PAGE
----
Russel Crowe venturing into a horror film is an intriguing premise. Here, he plays Father Amorth, the most famous exorcist in the world. He is informed of a strange case to investigate in Spain. Upon his arrival, he realizes this case has a unique caveat via a Vatican coverup. Father Amorth must uncover the truth before the demon’s plan becomes reality.
Unfortunately, I missed this one in theaters. The trailer wasn’t very enticing and seemed to follow tropes from other exorcism films. But “The Pope’s Exorcist” is a cut above the rest! It has some nice surprises that prove even exorcism movies can do something new. Russell Crowe is the reason the film is successful. He brings a strong performance as Father Amorth, an unorthodox and witty priest who handles exorcisms better than most. Crowe delivers many great lines that counter demonic cynicism well, cracking jokes with a pairing of whisky. What’s nice is that his sense of humor brings a fresh perspective on the church and how his faith grounds him through and through. For a genre that often feels repetitive, Father Amorth delivers some much-needed energy! Crowe is accompanied by a younger priest with less charisma and confidence. Daniel Zovatto plays Father Esquibel, who has a nice character progression by the end of the film. The two develop a likable dynamic that I would love to see in a future film.
The demonic possession scenes are surprisingly strong too. Crowe’s charisma is matched by a demon that brings a fresh sense of terror. This raises the stakes for the boy being harmed and the spiritual vulnerability the church faces. I enjoyed the sense of mystery that lingered until the big reveal. What’s exciting is that I would actually enjoy seeing a sequel. Since Father Amorth had so many cases throughout his career (yes, he was real), there is plenty of material to explore. Another unique aspect is the set pieces. We are featured to some dark, creepy underground relics that elevate the situation at hand.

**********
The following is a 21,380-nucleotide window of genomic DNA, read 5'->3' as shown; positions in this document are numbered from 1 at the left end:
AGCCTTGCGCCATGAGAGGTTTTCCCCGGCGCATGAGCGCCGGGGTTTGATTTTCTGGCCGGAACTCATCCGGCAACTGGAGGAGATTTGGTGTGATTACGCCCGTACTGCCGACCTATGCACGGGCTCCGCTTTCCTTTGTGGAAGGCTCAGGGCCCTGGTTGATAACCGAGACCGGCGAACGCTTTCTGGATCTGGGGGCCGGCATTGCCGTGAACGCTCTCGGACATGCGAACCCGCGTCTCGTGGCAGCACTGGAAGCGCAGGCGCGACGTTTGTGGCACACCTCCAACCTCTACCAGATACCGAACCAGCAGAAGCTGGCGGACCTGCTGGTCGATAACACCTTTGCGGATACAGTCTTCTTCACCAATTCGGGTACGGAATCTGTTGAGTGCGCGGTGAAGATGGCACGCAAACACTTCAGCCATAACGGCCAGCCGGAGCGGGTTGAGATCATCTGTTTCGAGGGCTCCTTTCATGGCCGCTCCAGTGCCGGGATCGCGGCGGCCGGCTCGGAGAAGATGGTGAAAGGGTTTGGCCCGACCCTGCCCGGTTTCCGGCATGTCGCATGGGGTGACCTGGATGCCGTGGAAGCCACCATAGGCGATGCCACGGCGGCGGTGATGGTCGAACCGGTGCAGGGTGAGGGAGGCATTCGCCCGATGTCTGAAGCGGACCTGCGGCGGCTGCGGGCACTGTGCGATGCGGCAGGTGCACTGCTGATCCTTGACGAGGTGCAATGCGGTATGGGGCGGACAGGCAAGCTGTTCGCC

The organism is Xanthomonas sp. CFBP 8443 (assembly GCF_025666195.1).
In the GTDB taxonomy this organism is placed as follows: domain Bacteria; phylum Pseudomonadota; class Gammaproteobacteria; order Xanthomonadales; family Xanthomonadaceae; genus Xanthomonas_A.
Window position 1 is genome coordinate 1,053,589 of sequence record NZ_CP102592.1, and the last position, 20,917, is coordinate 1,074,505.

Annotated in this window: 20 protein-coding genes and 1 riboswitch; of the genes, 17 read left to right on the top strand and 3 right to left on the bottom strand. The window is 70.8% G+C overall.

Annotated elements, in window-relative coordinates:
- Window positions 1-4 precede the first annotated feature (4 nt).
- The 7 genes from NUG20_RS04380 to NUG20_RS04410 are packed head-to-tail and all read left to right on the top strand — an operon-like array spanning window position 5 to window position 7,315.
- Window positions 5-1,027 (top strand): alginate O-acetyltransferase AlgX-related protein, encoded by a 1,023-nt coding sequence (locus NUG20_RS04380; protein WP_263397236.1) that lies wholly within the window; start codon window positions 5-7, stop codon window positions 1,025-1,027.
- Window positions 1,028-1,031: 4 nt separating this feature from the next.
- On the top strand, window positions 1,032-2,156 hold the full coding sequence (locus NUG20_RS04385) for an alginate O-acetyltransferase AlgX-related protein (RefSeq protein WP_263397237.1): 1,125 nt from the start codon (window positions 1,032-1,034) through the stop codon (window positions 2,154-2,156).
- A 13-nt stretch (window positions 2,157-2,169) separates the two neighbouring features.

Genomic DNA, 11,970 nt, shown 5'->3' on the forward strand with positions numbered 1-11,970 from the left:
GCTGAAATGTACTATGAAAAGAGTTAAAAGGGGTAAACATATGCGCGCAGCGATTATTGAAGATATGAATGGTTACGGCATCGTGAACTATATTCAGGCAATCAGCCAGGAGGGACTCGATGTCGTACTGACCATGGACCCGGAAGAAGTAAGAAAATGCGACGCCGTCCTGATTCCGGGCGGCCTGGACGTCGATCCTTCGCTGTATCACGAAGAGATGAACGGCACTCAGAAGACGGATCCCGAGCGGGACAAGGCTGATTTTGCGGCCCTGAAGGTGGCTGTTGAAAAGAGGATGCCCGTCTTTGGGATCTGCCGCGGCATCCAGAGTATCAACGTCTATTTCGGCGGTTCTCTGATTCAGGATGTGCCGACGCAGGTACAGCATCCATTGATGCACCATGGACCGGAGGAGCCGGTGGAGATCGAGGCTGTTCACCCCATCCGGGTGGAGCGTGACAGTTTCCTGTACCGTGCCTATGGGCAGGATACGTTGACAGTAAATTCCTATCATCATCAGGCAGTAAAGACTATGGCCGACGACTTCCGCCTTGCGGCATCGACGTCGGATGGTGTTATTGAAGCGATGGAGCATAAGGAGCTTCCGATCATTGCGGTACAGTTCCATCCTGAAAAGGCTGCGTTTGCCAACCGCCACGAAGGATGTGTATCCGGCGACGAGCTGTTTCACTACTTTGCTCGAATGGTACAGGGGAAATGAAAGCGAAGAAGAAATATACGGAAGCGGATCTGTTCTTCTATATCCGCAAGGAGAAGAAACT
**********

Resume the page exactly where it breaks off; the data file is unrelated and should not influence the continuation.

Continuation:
“The Pope’s Exorcist” could have been one of the best horror films of the past few years. In certain ways, it is! It has some unique story elements and a strong lead character. But a few problems hinder the film from being truly great. While I appreciate some gutsy new directions, I think it tries to explore one too many ideas. There are certain segments that get lost in the weeds that are largely left unexamined. Simplifying the third act would have made the story more efficient.
The family being tormented was a weaker part of the story. The only thing we learn about them is that the father in the family passed away. Otherwise, they are largely left unexplored. Since the boy doesn’t talk in the film (outside of the possession) we don’t get much development from him. If the film explored how each character was affected by their father’s passing, the emotional pull would have been stronger. But this problem continues until the film’s end. The family’s resolution is quite abrupt and we don’t get much closure. I wish their trauma was examined further and they got a more fulfilling conclusion.
“The Pope’s Exorcist” is one of the better exorcism movies in recent memory. It combines a unique story with a charismatic lead, making the film stand out amongst the pack. It’s not the scariest movie to come out this year, but it should provide enough thrills to satisfy genre enthusiasts. Give it a watch in preparation for spooky season, or simply to see Russell Crowe instigating arguments with a demon.